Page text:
- Find an appropriate thesis topic and supervisor (this can be done concurrently with #3 below). It is the responsibility of students to arrange for a supervisor for their thesis research. Honours theses in Earth Sciences may be supervised by a faculty member of the department or by an external scientist, subject to the approval of the Honours Coordinator. Students with an external supervisor who is not a faculty member at Dalhousie must also find a co-supervisor in the Earth Science department. Students should begin to search for a supervisor and topic during the year prior to starting the thesis, and are strongly recommended to have the topic and supervisor in place by May of that year. A list of potential topics and supervisors are posted by the department during the winter semester, but students are encouraged to begin an independent search prior to this posting.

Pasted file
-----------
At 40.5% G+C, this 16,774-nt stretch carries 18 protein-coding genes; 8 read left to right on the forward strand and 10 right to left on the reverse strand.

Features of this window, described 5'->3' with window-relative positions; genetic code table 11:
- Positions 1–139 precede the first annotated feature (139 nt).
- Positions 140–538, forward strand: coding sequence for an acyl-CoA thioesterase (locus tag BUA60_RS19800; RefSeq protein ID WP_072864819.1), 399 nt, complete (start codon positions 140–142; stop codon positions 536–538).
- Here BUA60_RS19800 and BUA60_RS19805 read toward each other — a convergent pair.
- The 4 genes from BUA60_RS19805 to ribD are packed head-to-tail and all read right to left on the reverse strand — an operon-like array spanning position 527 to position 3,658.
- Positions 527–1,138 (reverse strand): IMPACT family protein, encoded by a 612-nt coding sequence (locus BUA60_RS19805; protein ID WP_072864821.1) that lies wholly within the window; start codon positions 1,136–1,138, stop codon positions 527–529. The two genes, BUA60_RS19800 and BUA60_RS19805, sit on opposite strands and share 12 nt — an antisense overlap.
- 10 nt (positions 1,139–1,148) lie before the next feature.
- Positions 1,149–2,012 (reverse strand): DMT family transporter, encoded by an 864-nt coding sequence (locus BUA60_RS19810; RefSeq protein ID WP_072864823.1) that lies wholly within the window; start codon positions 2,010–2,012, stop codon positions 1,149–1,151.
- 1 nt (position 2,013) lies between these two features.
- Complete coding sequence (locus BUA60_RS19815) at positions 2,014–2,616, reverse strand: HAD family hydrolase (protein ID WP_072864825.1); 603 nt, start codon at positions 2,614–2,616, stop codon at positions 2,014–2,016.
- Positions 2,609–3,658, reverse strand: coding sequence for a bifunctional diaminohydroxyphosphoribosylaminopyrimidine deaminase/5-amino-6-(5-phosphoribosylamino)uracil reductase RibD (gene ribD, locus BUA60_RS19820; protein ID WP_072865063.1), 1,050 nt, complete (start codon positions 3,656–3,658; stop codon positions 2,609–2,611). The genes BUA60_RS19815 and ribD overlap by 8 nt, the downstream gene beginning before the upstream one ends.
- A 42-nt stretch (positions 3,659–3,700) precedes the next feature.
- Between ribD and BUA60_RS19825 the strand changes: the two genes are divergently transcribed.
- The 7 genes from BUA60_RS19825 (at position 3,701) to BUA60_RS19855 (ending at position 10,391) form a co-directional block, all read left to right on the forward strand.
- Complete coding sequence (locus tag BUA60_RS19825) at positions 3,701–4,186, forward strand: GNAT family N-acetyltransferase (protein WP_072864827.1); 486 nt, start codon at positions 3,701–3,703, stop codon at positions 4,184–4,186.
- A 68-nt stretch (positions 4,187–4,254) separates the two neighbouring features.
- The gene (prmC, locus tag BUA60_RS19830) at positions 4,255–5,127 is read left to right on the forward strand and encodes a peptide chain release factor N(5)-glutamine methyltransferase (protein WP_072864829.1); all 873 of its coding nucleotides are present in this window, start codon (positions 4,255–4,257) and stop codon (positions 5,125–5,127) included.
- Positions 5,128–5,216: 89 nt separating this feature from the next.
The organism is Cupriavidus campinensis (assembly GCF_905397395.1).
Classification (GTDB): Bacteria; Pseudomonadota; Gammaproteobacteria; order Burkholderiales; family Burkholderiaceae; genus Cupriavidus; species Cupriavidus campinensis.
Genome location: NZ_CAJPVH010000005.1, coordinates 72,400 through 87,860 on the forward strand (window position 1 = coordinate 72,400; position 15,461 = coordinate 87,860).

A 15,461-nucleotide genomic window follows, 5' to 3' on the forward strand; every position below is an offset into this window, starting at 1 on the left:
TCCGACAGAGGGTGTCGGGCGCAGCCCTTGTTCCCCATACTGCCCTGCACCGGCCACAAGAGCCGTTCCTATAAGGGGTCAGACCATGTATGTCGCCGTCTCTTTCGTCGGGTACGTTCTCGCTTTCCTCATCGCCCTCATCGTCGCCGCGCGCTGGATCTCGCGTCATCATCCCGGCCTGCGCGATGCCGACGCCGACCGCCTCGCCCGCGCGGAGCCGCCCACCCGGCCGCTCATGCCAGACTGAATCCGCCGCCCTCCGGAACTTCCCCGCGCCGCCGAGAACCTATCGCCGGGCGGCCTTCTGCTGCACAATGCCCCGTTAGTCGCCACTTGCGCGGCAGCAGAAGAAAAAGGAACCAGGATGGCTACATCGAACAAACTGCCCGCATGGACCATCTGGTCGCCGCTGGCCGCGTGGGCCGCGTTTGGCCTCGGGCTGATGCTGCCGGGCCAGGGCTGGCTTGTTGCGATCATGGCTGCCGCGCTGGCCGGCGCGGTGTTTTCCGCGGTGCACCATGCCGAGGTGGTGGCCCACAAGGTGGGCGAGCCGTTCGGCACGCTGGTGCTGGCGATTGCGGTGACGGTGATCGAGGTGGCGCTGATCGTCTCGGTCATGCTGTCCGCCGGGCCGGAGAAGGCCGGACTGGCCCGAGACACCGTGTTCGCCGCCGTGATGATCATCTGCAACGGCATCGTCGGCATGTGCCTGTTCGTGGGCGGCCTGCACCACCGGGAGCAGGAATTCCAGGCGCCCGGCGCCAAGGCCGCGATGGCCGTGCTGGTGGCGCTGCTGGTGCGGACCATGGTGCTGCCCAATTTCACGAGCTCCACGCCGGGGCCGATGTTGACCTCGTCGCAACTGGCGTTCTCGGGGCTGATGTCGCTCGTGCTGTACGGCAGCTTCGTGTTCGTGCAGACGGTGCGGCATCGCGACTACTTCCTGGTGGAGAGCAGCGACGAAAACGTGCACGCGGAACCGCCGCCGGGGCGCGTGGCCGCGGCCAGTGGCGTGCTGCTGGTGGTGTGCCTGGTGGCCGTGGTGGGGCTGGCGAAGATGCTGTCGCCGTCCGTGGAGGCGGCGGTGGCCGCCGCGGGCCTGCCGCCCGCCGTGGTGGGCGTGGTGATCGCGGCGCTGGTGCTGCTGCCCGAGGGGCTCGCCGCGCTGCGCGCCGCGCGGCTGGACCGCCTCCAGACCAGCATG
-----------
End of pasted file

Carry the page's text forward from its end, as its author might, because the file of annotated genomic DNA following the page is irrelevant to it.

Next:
- Fill out the Honours Application Form (obtained from the Office of the Registrar) and submit it to the Earth Sciences Undergraduate Advisor. All completed and planned courses must be listed in chronological order (the order in which they were taken) on the Honours Application. The Undergraduate Advisor and the Registrar will check the form to ensure requirements are met.
- In consultation with your supervisor, fill out and submit the HONOURS RESEARCH PROJECT AGREEMENT FORM to the Honours Coordinator.
- Register in ERTH4201 and 4202 (Honours Thesis), held in the Fall and Winter semesters of the student's final year.
Thesis and Defense